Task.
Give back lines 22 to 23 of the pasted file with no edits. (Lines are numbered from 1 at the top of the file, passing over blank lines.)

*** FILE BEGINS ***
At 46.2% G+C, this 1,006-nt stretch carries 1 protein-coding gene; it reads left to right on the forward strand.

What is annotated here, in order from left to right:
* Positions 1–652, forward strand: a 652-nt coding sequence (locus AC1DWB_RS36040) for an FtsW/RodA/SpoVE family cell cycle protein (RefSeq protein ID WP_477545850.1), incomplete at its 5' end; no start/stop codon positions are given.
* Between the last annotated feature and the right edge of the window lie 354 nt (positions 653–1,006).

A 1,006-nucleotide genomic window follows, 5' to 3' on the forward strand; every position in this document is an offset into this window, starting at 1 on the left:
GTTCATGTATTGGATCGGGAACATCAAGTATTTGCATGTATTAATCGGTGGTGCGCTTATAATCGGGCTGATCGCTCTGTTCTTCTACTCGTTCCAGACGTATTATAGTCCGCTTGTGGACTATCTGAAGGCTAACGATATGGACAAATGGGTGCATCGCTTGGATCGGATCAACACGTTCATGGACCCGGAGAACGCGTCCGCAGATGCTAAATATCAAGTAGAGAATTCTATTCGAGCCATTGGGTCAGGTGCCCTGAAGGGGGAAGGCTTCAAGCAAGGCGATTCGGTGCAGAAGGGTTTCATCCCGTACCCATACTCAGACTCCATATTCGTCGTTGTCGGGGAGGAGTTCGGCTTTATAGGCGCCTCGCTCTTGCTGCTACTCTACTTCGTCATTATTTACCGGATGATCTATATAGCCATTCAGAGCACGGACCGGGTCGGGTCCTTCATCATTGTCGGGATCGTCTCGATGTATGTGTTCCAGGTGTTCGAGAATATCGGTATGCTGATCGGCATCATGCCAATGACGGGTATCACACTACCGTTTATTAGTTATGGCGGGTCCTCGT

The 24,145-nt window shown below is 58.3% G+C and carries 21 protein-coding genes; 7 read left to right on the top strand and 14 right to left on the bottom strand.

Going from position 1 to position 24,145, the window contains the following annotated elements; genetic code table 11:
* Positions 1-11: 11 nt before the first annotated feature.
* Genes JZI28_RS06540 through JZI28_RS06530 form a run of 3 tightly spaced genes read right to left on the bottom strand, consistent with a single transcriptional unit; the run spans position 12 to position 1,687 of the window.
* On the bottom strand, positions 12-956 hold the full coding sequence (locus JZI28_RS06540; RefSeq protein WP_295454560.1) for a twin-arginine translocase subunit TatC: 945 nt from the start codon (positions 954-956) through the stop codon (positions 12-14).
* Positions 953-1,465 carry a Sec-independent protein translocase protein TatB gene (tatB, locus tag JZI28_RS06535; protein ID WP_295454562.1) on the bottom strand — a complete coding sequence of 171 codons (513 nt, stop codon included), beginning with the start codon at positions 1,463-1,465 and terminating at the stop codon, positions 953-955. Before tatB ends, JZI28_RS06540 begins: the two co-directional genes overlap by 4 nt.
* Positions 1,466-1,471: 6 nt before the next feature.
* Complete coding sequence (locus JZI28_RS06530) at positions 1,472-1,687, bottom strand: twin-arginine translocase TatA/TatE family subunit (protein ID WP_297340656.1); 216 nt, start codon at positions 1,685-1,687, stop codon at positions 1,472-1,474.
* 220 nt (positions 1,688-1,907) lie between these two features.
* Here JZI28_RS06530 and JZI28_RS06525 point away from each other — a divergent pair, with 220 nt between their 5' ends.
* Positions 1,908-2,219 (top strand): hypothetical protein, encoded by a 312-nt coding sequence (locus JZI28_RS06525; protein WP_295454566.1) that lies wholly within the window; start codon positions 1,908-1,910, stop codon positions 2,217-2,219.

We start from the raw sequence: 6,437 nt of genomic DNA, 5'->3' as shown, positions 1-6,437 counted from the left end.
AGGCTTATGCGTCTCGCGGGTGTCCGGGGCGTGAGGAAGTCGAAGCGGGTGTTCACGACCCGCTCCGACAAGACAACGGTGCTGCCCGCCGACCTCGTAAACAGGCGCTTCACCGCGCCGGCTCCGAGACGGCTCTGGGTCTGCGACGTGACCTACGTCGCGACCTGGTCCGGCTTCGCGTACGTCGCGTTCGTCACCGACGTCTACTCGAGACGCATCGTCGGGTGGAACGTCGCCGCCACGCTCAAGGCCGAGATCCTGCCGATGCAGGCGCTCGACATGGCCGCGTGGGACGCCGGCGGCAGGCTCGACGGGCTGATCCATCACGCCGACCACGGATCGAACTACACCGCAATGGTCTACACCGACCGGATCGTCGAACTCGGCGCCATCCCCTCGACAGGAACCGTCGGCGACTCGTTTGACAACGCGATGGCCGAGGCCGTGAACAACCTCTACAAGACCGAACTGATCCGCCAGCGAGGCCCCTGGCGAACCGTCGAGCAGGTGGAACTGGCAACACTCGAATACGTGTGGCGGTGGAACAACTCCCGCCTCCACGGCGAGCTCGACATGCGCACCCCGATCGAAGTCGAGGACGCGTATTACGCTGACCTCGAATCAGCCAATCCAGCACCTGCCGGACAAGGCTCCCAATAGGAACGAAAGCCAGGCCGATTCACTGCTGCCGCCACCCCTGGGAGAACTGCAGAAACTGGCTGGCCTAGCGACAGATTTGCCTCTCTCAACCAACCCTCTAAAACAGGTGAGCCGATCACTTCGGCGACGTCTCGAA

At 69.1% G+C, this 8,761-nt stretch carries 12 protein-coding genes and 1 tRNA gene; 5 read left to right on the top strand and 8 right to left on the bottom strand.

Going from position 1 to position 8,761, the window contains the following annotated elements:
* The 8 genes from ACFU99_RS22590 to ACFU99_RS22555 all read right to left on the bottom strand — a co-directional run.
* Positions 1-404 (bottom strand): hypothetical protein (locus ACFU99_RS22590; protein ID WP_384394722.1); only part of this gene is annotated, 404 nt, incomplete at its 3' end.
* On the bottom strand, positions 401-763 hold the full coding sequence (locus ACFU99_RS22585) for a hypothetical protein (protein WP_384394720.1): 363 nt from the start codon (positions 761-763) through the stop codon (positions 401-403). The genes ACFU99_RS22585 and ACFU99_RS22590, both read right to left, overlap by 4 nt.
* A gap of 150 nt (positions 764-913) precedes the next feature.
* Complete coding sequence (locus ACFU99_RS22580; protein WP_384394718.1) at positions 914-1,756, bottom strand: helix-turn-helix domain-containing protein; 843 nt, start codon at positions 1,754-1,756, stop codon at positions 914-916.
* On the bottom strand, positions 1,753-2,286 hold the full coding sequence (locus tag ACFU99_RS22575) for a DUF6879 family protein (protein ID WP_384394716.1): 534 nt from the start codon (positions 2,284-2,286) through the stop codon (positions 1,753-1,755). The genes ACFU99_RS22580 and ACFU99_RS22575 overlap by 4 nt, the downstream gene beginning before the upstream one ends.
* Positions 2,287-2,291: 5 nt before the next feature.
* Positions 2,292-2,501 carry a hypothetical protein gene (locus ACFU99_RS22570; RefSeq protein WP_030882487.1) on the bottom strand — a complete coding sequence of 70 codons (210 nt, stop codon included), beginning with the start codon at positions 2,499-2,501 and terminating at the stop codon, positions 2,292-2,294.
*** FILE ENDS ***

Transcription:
* The 8 genes from ACFU99_RS22590 to ACFU99_RS22555 all read right to left on the bottom strand — a co-directional run.
* Positions 1-404 (bottom strand): hypothetical protein (locus ACFU99_RS22590; protein ID WP_384394722.1); only part of this gene is annotated, 404 nt, incomplete at its 3' end.